Dave the motorhome has left Etna, thankfully, and is facing his nemesis from afar in a car park in the small coastal town of Santa Tecla (N37.63845 E15.17637).
First off, thanks to you guys who got in touch to check we were OK after managing to post an abruptly-ending sentence to our blog yesterday. Nope, Etna didn’t erupt, nor gush forth from a side-channel, nor jetison a pyroclastic flow onto our unsuspecting noggins. Nah, we just cocked it up. Such calamities are feasible on an active volcano, but as far as we can tell, the locals get a fair bit of notice of the coming, relentless destruction of the road/the cable car/the tat shops/the circumetnea train line. All of these, along with an ill-fated if daftly-sited village, get periodically destroyed, perhaps explaining why the cable car tickets are wincingly expensive.
Nah, the worst we had to content with was a dusting of snow and rather nasty wind. Thinking we’d escaped it by dropping down a few kilometers through the lava field, the flipping howling train-like wollops of air found us and assumed a 4 hour assault. We lay listening. A rumbling gushing noise would gradually get louder, uneasing us like night-time steps on wooden stairs, before battering Dave, lifting him a little on his suspension so once it had passed he’d crack and creak his way back to Earth. After an hour or so we took the decision to risk losing the door completely in order to retrieve our about-to-be-ripped off silver screens. Military precision in timing of door opening meant we saved both and eventually fell asleep through exhaustion.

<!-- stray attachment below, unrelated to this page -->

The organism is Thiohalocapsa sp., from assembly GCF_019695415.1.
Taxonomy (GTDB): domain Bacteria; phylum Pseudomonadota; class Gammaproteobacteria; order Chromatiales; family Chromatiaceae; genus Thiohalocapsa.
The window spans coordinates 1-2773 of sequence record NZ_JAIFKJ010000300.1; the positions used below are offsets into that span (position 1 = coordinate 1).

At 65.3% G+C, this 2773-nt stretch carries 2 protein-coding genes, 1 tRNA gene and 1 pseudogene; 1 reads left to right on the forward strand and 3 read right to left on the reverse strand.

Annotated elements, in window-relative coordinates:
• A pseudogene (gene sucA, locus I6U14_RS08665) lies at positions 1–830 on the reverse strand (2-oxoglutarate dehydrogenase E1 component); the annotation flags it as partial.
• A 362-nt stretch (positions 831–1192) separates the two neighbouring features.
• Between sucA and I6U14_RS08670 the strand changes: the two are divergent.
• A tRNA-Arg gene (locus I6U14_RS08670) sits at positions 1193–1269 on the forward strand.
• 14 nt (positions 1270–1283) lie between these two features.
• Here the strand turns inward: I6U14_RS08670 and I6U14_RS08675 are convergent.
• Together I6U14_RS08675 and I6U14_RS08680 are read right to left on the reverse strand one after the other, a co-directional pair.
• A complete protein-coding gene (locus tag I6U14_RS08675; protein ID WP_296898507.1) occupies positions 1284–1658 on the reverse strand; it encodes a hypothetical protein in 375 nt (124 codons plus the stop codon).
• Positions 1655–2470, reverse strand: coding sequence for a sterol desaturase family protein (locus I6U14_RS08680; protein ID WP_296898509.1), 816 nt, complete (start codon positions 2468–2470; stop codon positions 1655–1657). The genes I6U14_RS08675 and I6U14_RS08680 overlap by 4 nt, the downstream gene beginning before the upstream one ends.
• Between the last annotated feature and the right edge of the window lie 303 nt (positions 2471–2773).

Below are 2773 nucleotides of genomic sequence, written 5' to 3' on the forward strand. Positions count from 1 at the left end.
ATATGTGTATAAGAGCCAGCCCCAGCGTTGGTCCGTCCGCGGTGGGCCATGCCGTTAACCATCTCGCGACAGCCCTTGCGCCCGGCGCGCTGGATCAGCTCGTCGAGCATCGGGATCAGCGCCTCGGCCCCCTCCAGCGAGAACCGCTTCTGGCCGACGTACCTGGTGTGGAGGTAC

This morning, the sun beamed. So much so it melted all the snow robbing me of the chance to photograph it, and make us out as some kind of Ranulph Fiennes hard-nut expedition. Once we’d had chance to fashion a makeshift hinge from the metal wire sheet we bought in France an age ago, we plotted in a parking place in Zafferana Etnea and crunched off the black crushed lava car park.